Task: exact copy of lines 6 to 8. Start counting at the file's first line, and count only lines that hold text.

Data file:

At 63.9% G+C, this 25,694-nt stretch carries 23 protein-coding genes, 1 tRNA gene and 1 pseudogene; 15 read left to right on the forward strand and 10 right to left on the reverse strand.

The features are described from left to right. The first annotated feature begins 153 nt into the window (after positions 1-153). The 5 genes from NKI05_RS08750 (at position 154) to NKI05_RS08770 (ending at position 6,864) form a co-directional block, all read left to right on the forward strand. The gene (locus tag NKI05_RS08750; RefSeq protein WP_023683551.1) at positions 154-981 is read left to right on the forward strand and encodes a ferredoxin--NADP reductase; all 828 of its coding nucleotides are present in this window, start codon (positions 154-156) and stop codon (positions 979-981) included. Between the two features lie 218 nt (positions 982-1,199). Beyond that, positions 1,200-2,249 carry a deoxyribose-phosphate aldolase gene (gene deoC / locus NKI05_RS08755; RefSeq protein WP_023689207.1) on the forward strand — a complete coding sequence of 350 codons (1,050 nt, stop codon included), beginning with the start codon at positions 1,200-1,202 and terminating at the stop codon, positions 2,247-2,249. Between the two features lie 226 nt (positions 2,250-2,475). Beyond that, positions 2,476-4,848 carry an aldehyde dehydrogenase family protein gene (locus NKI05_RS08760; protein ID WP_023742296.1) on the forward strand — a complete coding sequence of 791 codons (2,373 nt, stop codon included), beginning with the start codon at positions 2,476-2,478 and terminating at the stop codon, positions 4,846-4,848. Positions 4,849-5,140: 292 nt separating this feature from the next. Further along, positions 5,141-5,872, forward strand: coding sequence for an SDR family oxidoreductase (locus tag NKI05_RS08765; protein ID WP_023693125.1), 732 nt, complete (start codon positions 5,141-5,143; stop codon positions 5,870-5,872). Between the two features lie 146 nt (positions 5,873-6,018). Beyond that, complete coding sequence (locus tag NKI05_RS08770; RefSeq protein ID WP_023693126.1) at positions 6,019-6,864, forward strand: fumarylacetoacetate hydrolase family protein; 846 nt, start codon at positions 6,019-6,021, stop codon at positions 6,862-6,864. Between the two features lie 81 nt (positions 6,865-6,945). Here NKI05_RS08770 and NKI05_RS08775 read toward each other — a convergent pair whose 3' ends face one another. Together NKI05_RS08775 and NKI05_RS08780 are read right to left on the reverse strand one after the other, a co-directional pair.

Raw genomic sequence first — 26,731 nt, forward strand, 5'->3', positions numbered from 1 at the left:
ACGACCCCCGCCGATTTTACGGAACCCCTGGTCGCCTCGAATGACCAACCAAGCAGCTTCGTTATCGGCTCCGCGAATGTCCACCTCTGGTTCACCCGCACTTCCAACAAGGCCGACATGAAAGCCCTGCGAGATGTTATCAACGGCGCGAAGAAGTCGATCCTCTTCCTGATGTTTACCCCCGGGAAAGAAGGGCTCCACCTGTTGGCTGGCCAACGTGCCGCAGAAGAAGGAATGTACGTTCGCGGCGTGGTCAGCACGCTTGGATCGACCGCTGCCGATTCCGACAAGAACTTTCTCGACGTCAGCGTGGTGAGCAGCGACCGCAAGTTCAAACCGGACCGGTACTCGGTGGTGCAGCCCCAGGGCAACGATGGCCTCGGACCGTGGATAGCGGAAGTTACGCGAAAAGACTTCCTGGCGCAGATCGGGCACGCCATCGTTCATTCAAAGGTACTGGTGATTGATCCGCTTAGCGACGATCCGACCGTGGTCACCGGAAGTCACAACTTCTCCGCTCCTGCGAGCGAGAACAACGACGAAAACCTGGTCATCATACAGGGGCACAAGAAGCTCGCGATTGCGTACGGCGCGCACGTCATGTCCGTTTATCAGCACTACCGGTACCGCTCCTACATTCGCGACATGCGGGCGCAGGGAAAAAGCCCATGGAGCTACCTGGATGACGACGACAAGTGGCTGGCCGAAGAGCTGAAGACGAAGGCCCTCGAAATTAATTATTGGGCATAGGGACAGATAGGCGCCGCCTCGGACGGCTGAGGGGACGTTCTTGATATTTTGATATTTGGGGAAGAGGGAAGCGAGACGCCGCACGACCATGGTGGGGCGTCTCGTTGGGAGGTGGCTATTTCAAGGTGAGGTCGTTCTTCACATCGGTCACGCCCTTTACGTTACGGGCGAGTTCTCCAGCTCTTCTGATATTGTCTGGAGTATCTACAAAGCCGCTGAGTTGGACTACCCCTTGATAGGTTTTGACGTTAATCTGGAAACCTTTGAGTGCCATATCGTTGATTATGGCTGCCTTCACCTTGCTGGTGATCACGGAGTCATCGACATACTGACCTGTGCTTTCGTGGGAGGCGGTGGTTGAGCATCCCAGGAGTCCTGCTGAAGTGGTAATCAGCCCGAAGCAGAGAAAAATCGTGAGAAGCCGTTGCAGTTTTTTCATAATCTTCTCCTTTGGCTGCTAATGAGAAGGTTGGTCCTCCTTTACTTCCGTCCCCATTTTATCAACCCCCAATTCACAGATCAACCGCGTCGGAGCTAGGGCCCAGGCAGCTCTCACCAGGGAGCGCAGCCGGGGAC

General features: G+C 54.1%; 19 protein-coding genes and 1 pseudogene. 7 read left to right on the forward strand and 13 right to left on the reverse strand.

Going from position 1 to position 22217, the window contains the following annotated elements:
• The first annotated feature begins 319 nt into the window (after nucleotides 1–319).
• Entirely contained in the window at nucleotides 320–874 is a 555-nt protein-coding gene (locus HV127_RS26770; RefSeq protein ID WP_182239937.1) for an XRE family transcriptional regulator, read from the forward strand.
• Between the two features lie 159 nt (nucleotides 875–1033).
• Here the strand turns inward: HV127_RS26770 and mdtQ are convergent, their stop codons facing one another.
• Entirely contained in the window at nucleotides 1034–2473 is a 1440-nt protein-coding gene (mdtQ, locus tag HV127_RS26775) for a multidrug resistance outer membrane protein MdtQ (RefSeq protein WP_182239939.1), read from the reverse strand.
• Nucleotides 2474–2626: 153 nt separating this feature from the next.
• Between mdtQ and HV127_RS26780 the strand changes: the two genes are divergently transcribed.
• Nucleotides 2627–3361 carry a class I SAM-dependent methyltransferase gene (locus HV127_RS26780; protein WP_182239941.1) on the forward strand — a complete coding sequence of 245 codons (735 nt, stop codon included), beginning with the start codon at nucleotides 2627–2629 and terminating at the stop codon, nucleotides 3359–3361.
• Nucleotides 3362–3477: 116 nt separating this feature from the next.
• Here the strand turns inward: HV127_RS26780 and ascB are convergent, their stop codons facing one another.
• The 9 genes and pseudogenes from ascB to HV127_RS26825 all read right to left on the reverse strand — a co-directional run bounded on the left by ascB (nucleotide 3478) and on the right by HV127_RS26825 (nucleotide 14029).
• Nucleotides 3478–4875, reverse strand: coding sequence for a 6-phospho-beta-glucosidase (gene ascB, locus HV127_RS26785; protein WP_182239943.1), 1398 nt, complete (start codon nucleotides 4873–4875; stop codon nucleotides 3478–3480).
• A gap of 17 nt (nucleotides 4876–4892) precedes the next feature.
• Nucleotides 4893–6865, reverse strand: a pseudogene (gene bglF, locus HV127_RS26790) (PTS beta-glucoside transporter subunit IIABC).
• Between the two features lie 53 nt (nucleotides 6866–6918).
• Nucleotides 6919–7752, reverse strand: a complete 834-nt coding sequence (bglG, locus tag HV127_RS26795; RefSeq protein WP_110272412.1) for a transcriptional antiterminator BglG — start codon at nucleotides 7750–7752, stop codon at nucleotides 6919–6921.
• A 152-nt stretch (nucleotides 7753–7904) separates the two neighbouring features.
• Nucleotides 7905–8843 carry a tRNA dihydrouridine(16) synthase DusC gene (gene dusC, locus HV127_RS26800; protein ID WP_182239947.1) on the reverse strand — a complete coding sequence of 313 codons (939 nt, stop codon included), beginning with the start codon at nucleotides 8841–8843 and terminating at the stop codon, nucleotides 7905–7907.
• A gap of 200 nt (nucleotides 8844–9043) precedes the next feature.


Going from position 1 to position 22217, the window contains the following annotated elements:
• The first annotated feature begins 319 nt into the window (after nucleotides 1–319).
• Entirely contained in the window at nucleotides 320–874 is a 555-nt protein-coding gene (locus HV127_RS26770; RefSeq protein ID WP_182239937.1) for an XRE family transcriptional regulator, read from the forward strand.